For most of Chile’s life, it has practiced democracy and has adopted a constitutional government, with exception to the period of 1973-1990, in which Augusto Pinochet carried out a military coup and overthrew the government, exercising an authoritarian rule. However, since the end of his ruling, Chile has had a stable democratic government in which practices a rule by law. The president is elected for a four year term and 38 members constitute the senate that serve an 8 years term with half up for elections every 4 years (Freedomhouse). Free speech is granted in Chile and there is little censorship on the media and no government restrictions are placed ...view middle of the document...
In addition, the government has set in place several monitoring measures to ensure that its police are not corrupted. Thus, the Chilean police force are held in high regard by its population and are known to be relatively efficient and impartial. Due to Chile’s sound governmental policies, it is ranked 22 out of 177 countries by Transparency International in terms of its corruption perceptions index, with a score of 71 out of a 100 (TransparencyInternational), with a 100 being free of corruption. Comparing this rating to countries in Latin America, Chile is ranked just below Uruguay, second in its region for being corruption free.
As a whole, Chile’s political system is one of the strongest in its region. It is thus vital for countries to take advantage of such a political environment should they wish to expand into Latin America. Due to a democratic rule, free from strong dictatorship ruling, entering companies can expect to be able to compete effectively in the domestic market and not be subjected to high tariffs and other protectionist policies that come with an environment concentrated with state owned enterprises. Such political freedom leads to greater business freedom as well and businesses can be incorporated within less than 10 procedures, though license agreements continue to be time consuming and costly (heritage.org). In addition, companies do not have to deal with the rife presence of corruption unlike in other Latin American countries. Thus, they do not have to constantly pour in effort and money in appeasing political personnel and instead can focus on steering their businesses to be more customer centric, thus achieving greater economic success.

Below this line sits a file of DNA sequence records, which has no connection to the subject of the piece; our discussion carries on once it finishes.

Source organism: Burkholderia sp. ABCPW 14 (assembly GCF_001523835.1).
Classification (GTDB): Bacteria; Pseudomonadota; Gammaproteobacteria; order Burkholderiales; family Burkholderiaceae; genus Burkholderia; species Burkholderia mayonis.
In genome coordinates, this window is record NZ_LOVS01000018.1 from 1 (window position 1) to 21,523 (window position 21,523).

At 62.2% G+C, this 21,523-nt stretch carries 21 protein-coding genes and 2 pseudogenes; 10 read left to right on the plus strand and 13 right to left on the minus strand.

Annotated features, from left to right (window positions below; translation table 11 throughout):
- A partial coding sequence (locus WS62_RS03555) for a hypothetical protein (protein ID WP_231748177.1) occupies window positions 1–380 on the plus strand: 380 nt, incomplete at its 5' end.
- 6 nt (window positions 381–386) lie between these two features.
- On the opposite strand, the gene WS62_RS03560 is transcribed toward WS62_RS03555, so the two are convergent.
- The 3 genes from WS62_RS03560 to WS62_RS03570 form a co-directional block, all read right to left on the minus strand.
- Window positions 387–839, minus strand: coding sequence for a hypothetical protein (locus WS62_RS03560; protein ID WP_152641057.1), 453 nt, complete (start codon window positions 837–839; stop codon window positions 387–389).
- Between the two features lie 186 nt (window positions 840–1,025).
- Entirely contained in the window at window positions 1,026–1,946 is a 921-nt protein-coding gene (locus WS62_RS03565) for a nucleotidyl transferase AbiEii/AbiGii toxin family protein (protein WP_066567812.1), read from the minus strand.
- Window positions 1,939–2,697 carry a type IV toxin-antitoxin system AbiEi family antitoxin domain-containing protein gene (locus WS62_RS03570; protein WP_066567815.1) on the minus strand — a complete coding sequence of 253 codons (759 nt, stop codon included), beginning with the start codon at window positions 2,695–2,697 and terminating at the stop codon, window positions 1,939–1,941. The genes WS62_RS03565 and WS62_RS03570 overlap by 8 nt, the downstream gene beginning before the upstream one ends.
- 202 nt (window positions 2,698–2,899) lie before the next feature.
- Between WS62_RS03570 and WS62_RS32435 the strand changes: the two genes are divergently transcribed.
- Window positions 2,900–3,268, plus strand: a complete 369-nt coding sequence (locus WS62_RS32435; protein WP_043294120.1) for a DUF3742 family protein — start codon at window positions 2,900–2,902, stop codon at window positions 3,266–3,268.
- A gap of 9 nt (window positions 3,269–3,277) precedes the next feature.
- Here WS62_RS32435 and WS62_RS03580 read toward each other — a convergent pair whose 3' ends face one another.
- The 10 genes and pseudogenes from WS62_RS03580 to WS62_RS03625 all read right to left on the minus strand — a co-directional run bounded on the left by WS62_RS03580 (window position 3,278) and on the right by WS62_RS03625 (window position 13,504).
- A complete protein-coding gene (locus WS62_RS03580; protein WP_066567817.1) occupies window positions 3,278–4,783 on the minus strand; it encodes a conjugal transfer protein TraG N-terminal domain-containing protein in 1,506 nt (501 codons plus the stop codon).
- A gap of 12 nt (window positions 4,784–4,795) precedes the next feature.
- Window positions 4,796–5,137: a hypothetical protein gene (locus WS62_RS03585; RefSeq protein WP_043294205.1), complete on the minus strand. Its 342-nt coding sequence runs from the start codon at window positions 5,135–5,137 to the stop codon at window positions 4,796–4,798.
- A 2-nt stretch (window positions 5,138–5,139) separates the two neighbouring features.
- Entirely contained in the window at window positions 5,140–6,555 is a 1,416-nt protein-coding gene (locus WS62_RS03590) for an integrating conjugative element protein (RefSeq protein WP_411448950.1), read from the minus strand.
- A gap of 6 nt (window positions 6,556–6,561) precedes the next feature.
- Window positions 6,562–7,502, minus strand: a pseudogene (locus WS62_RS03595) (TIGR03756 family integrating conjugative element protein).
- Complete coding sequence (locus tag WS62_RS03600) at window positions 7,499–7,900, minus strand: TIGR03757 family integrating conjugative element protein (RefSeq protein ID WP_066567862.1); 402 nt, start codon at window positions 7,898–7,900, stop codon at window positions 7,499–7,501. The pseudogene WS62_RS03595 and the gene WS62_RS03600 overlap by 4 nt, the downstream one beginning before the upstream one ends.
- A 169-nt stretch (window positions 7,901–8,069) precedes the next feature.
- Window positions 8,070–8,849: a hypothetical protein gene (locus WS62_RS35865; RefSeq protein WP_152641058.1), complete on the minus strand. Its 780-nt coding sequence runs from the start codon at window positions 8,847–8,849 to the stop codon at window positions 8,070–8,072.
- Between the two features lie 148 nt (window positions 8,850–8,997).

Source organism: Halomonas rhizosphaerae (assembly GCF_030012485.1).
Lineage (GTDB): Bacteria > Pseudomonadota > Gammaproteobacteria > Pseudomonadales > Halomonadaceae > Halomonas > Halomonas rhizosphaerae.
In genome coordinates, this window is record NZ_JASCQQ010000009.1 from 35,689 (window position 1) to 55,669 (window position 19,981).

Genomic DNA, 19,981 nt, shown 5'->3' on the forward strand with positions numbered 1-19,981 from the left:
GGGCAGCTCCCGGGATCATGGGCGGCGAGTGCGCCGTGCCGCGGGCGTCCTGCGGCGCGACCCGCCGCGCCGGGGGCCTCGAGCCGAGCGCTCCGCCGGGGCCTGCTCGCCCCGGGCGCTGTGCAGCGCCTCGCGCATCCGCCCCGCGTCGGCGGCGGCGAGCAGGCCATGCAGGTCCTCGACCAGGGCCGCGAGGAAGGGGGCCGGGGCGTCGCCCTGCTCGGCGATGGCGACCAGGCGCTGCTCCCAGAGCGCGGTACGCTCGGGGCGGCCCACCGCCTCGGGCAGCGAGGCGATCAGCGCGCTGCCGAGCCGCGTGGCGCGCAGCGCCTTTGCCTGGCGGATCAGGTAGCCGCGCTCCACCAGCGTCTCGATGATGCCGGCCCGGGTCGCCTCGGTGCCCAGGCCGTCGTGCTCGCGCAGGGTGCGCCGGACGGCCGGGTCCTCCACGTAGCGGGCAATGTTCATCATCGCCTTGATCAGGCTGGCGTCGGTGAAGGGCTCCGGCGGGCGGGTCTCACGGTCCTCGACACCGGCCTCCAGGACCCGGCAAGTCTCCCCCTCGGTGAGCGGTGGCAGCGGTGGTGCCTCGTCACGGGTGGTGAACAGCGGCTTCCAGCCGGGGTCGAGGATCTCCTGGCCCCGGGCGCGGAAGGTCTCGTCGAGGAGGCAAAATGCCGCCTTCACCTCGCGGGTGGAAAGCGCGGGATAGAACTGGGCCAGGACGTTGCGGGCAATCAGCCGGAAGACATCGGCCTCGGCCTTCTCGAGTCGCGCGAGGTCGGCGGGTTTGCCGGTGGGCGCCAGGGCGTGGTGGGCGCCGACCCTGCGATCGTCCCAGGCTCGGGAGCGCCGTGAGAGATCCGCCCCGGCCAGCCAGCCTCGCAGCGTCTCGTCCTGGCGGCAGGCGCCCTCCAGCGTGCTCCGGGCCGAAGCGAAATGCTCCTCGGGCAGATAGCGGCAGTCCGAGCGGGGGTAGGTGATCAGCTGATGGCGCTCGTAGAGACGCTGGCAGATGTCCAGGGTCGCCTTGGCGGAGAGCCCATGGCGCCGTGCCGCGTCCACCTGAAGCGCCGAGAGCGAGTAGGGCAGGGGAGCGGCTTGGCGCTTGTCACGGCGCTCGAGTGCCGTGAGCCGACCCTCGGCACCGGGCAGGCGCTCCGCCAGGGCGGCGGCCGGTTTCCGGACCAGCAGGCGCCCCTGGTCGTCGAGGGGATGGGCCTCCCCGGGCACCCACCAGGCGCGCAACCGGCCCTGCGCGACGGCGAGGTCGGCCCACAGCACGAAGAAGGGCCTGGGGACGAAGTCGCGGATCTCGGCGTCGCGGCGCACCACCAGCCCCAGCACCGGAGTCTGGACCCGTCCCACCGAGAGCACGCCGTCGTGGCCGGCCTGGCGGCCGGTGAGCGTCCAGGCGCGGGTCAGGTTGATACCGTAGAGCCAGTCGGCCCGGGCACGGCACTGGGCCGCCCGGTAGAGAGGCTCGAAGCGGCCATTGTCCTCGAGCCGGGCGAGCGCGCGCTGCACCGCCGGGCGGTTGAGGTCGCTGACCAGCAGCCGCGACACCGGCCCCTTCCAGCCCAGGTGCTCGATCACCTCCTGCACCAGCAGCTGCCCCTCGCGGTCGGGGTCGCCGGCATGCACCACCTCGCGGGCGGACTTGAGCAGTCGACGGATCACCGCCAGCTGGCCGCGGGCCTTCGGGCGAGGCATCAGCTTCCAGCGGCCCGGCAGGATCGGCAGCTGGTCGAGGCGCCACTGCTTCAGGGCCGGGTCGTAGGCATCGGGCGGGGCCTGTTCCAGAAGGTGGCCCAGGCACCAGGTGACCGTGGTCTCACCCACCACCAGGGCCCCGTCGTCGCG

Chile is one of the most open, business friendly and competitive economies in Latin America with an ideal economic environment. As mentioned earlier on, Chile is ranked the 7th freest economy in the world according to the 2014 Index of Economic Freedom. Chile has continued to sustain continuous economic growth and this is reflected in FIGURE XX that shows Chile’s total Gross Domestic Production (GDP) growth from 2004 till 2013.
As of last year, Chile’s total GDP was $268 billion dollars and its Real GDP growth rate was 4.1%. Moreover, inflation has been relatively low at 3% as of December 2013 (tradingeconomics). A stable GDP growth rate coupled with a low inflation rate represents a stable economy, and thus foreign firms can be reassured that investing in Chile will provide less uncertainty and prove less risky as compared to investing in other parts of Latin America facing fluctuating or declining GDP growth rates and higher inflation rates.
Such economic success can be attributed to low government interference with firms and their business. The government only plays the role of the regulator and only owns Chile’s copper plant CODELCO and a few other enterprises such as the bank Banco Estado (globaledge). Moreover, Chile is actively playing a role in the global...